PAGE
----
Also on Monday, U.S. health officials urged small businesses to prepare now to keep their shops running if the flu season turns severe. The guidelines for small businesses are one of several guidelines issued by federal officials in recent weeks. Others included guidelines for schools, day-care centers, health-care workers and large businesses.

"We need to make sure that operations and businesses continue on even as we go through the flu season," Janet Napolitano, U.S. Secretary of Homeland Security, said during a Monday afternoon news conference.

Dr. Daniel Jernigan, deputy director of the CDC's Influenza Division, advised businesses to prepare for two different scenarios -- first if the H1N1 flu remains as mild as it has so far, and second if the virus should change and illness becomes more severe.

"Another key step for small businesses is to protect your workforce," Jernigan said. People should be encouraged to stay home if they are sick and not return to work until their fever has subsided for a day without using fever-reducing medication, he said.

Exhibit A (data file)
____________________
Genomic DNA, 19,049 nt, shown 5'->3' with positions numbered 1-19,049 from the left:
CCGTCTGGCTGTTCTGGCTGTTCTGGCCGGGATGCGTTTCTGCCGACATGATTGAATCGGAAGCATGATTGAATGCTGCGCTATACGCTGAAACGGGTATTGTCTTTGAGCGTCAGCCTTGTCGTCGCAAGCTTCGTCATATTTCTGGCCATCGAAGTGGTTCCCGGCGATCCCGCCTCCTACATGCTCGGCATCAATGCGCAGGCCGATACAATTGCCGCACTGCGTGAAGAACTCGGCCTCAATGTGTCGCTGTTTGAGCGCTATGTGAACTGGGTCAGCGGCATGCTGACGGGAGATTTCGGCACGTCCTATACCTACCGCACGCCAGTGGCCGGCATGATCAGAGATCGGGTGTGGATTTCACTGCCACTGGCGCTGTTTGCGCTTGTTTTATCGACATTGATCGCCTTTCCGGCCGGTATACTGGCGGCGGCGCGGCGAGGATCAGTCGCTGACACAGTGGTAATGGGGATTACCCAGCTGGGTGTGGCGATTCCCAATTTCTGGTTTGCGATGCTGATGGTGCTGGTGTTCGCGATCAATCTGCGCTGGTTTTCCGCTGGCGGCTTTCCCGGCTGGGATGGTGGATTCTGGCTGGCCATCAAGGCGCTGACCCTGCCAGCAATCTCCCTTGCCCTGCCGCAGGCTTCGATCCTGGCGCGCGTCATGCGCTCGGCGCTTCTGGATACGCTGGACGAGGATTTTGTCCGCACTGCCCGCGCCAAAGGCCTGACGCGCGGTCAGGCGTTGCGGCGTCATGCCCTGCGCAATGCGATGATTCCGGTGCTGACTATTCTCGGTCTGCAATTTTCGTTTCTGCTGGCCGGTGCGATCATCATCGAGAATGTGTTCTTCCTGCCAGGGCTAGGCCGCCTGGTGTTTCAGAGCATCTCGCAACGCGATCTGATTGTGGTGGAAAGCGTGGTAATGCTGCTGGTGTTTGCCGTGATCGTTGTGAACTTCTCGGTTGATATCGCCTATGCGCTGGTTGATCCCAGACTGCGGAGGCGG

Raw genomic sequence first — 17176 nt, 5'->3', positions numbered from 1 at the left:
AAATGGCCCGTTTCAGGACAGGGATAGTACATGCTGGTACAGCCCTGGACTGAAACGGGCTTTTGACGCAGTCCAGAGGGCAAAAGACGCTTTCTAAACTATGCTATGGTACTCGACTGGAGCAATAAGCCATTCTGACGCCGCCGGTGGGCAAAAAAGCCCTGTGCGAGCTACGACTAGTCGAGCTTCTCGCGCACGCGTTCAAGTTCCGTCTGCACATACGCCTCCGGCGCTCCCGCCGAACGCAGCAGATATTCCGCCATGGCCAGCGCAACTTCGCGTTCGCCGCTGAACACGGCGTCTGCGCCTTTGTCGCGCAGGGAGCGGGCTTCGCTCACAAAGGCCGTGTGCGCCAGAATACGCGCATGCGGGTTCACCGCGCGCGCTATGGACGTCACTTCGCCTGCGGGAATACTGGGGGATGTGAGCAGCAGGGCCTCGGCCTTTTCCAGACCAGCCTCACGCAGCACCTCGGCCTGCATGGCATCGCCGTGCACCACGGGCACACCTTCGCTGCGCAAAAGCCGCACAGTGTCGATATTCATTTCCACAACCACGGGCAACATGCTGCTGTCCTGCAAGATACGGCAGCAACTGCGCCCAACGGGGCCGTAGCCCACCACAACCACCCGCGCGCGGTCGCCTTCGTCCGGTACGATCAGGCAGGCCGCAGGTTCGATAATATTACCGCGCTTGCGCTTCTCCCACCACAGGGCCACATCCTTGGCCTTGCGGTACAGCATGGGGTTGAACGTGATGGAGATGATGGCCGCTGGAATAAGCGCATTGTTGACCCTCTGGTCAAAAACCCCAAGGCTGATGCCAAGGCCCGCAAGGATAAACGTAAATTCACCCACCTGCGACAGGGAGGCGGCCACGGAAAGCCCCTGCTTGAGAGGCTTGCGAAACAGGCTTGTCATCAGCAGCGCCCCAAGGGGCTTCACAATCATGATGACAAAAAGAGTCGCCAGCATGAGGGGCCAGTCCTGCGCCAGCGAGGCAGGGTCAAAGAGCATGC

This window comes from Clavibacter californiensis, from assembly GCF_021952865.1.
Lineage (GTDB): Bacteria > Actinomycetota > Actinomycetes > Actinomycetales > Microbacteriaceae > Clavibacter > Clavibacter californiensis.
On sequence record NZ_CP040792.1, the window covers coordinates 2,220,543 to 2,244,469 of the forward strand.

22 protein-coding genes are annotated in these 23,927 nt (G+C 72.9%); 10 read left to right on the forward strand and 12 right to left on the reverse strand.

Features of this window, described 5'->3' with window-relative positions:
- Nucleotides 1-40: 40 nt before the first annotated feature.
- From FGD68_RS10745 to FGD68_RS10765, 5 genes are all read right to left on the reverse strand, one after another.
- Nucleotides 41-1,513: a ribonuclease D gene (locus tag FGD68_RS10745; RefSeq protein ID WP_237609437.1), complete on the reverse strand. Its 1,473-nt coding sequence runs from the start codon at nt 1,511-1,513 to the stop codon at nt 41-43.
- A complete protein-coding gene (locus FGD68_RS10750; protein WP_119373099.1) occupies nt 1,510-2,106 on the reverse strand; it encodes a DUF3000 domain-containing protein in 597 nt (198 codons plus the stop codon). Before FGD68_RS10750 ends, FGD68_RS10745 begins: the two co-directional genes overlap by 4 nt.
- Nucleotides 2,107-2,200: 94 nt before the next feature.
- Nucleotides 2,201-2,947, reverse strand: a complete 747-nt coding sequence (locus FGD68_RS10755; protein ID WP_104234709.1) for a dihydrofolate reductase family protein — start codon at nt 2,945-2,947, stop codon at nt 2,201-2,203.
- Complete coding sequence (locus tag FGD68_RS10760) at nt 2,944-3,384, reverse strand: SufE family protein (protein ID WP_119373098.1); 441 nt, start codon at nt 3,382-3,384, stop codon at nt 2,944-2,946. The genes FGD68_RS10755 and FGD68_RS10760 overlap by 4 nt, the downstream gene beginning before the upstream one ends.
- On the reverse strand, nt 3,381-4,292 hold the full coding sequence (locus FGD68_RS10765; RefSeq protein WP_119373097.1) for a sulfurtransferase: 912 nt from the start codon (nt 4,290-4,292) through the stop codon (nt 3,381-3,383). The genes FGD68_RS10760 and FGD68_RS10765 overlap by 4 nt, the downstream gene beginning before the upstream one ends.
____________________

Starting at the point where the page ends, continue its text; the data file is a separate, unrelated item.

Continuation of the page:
"For most people that is three to five days away from work," Jernigan said. "Some small businesses will have to change their leave practices, but we think that's a good thing for this year."

According to the guidelines issued Monday, a small business plan should include the designation of a workplace coordinator responsible for H1N1 issues. The plan should also:

  • Encourage sick workers to stay at home without fear of reprisal.
  • Find ways for workers to work from home.
  • Promote personal hygiene, such as frequent handwashing.
  • Encourage workers to get a seasonal flu shot.
  • Encourage workers to get the H1N1 vaccine when it becomes available.
  • Provide workers with information on flu risk factors.

If an employee does become sick at work, the employee should be moved away from other workers to limit infection until the worker can go home, according to the plan.

More information

For more on H1N1 swine flu, visit

SOURCES: Sept. 14, 2009, teleconference with Janet Napolitano, U.S. Secretary of Homeland Security; Daniel Jernigan, M.D., M.P.H., deputy director, Influenza Division, U.S. Centers for Disease Control and Prevention, Atlanta; Associated Press

Copyright©2009 ScoutNews,LLC.
All rights reserved

Related medicine news :

1. UCLA researchers identify markers that may predict diabetes in still-healthy people
2. Are too many people diagnosed as depressed?
3. Bipolar Diagnoses in Younger People Show Huge Increase
4. Preparation for Natural Disasters Critical for People With Diabetes, Chronic Medical Conditions
5. Drug-free treatments offer hope for older people in pain